I would like to put forward this set of ideas – this could possibly mend some issues and provide some “Wiggle room”. The 4 second engine run (although I am against it) would be more appropriate for the Latest High Tech models  because the majority would be electronic and have a better chance of being controlled with less error. RDT is a wonderful thing but it would turn a model into a missle and due to anything being ripped off of it could easily change its direction when it crashes.

This was Simon Dixons idea which sounds OK to me anyway:-

F1C  –         5 sec for direct drive / fixed wing models

4.5 sec for direct drive / fixed wing models   [editors comment – do you mean geared fixed wing ?]

4 sec for direct drive or geared flappers and folders

However what  I would propose is :-

(based on 5 rounds – fly-offs use the generic time for their group)

5 Rounds allotted 25 seconds for direct drive / fixed wing models

5 Rounds allotted 22.5 seconds for direct drive / fixed wing models

5 Rounds allotted 20 second for direct drive or geared flappers and folders

The flyer would have the option of using this flight or request an over-run.(this can only happen once per round).

Outcome

1. Every person gets to fly there chosen design.

2. Timing is up to the competitor but based on the timers watch.

3. The person needs to be mindful of his on-going aggregate.

4. The inclusion of other models (like Nostalgia etc) would be allocated by the FAI a     time span – Say 30 seconds over 5 rounds.

The above is just an option a way around a difficult situation personally I would be against 4 seconds across the board it would be a retro-grade step do not let the faceless men control the destiny of our hobby we are the people who fly it therefore we MUST be THE people who GOVERN IT.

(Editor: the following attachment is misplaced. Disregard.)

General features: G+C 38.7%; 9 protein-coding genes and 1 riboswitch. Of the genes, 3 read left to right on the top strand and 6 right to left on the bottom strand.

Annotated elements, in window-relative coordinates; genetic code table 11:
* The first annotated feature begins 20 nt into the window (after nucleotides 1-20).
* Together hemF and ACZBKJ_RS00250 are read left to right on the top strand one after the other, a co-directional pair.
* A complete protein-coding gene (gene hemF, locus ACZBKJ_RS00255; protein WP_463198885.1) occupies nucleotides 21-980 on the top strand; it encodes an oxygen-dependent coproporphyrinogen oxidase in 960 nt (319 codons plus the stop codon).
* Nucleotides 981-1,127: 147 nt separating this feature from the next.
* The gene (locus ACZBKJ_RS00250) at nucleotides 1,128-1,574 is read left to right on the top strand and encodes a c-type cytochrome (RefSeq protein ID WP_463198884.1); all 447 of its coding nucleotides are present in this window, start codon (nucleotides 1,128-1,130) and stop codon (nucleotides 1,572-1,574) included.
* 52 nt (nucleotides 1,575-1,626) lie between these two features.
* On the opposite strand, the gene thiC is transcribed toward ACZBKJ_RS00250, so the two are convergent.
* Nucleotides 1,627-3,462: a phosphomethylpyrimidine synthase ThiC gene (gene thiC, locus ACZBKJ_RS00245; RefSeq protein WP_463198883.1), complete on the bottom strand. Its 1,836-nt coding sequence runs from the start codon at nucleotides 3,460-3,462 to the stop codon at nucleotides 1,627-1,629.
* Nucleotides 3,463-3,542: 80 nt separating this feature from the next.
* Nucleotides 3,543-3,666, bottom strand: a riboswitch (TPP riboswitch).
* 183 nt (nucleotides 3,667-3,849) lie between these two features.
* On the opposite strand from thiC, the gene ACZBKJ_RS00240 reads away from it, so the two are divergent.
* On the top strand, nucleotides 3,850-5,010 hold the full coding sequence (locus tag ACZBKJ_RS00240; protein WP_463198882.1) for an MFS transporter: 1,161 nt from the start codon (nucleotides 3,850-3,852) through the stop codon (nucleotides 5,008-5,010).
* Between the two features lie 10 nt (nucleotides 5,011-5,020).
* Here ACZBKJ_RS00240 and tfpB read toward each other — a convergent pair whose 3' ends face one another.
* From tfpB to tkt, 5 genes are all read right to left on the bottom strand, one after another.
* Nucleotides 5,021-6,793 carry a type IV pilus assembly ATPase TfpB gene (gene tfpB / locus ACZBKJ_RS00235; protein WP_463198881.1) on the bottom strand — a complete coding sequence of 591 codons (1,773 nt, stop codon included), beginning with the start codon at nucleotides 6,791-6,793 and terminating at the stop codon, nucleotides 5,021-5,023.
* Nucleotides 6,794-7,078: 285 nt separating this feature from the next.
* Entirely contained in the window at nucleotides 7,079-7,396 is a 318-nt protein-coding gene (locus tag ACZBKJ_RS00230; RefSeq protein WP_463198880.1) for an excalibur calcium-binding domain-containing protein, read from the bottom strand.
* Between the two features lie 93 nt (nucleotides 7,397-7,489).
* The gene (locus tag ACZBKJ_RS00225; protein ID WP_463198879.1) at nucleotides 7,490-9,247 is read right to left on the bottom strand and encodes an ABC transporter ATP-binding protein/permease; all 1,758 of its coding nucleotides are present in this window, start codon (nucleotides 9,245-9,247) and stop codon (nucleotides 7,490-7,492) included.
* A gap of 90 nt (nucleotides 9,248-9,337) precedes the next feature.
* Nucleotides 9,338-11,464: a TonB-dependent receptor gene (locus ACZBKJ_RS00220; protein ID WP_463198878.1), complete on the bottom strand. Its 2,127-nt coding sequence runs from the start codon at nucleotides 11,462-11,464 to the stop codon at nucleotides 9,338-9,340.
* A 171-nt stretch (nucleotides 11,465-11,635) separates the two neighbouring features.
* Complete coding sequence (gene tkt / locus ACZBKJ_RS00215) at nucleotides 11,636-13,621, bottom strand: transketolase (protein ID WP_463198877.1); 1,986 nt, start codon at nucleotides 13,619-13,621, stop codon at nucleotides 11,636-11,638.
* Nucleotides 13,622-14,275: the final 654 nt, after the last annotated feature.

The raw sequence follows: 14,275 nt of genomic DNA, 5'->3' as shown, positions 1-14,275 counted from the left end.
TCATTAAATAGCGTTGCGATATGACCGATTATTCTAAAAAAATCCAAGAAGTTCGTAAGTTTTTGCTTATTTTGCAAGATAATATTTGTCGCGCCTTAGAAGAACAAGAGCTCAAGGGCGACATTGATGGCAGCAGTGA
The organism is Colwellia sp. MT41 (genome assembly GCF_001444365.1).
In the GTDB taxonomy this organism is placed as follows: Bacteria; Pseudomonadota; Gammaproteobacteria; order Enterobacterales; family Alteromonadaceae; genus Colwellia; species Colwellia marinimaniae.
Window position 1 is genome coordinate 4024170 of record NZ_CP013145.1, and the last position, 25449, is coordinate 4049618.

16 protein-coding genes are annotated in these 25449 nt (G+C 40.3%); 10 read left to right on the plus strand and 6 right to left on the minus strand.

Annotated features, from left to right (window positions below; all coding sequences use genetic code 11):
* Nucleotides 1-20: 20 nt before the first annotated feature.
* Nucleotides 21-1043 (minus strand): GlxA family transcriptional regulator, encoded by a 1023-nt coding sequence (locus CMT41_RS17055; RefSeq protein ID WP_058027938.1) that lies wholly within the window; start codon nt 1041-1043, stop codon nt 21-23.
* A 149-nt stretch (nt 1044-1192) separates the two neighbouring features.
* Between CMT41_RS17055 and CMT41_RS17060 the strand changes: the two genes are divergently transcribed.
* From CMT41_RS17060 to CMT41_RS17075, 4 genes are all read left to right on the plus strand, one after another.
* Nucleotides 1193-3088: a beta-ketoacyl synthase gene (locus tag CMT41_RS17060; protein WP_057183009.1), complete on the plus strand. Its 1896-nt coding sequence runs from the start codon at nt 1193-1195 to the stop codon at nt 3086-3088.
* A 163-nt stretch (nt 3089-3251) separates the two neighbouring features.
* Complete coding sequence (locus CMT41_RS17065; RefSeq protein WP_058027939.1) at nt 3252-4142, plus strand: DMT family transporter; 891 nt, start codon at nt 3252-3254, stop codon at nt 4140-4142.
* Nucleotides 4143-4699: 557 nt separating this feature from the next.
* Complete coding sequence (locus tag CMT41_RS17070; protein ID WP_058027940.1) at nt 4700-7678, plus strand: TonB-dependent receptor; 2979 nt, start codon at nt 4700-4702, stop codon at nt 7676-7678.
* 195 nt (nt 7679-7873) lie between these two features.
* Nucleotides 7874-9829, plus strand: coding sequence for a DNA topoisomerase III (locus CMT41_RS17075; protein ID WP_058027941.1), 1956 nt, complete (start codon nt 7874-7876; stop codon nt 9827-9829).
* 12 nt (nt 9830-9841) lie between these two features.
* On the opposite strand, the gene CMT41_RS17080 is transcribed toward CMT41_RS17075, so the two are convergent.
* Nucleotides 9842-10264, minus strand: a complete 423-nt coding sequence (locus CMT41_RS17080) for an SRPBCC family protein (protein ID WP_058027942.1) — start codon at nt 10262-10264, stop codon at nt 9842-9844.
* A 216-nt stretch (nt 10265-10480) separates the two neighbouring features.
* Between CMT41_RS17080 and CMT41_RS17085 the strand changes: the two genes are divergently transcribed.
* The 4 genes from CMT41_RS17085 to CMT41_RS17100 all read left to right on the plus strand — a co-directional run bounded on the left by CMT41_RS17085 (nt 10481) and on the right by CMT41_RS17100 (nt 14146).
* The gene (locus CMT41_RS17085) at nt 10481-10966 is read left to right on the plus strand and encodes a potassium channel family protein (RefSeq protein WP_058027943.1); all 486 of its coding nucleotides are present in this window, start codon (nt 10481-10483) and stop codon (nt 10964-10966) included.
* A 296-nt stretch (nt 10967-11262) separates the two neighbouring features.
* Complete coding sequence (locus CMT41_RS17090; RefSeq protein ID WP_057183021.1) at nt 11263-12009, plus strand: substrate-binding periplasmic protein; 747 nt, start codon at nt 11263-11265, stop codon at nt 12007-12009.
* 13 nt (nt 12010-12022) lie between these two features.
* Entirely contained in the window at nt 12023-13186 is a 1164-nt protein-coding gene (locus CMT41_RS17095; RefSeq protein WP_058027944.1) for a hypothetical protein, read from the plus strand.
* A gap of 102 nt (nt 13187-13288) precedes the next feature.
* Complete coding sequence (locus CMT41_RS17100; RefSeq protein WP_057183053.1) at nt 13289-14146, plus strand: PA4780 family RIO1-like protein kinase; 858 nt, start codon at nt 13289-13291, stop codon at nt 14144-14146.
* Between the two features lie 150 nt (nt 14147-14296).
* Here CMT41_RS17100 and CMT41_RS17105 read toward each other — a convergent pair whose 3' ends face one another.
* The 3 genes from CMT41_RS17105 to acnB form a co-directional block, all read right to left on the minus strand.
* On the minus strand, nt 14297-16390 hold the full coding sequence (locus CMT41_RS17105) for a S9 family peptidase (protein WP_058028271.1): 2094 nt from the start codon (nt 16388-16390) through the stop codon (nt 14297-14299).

And YES I do/have flown F1C admittedly nowhere near as good as our current F1C flyers here in Australia but I do intend to return after my 4 year sabbatical and would like to return to a growing and happy formula.

Cheers and Thermals

Bill East

Land Of OZ

W_east@optusnet.com.au

Be careful where the tipping point is tipping us

From:     Ross Jahnke

The 4 second motor run in F1C seems unnecessary and I agree that it will

result in more complex models rather than less. The RDT rule seems more

benign, though I’m not sure that activating it while the engine is running

will result in more or less safety on the ground.

I again disagree with Doug about the benefits of a limited F1C event.

Nostalgia is not just a class, its a mindset, one that is not in keeping

with the spirit or history of FAI competition, which has always sought the

cutting edge. The F1C designs of the past were innovative for their time,

some were considered radical. The FAI rules of any given era challenged the

abilities of the modeler and the available technology more than other

events. When this ceased to be true, the rules became more restrictive and

the cycle of innovation renewed. Modelers who didn’t/don’t aspire to

innovation and radical approaches didn’t/don’t fly FAI events.

Maybe F1C has reached some kind of tipping point where 4 seconds makes it

impossibly hard, or impossibly unsatisfying to fly…we will see. But the

decline began long before today, even before the engine run was reduced to

5 seconds, and it would likely continue without the rule change. Finally,

there is no evidence that the classic or nostalgia event are attracting new

flyers, rather they are a haven for old flyers for whom the past has become

preferable to the present.

………………….

Roger Morrell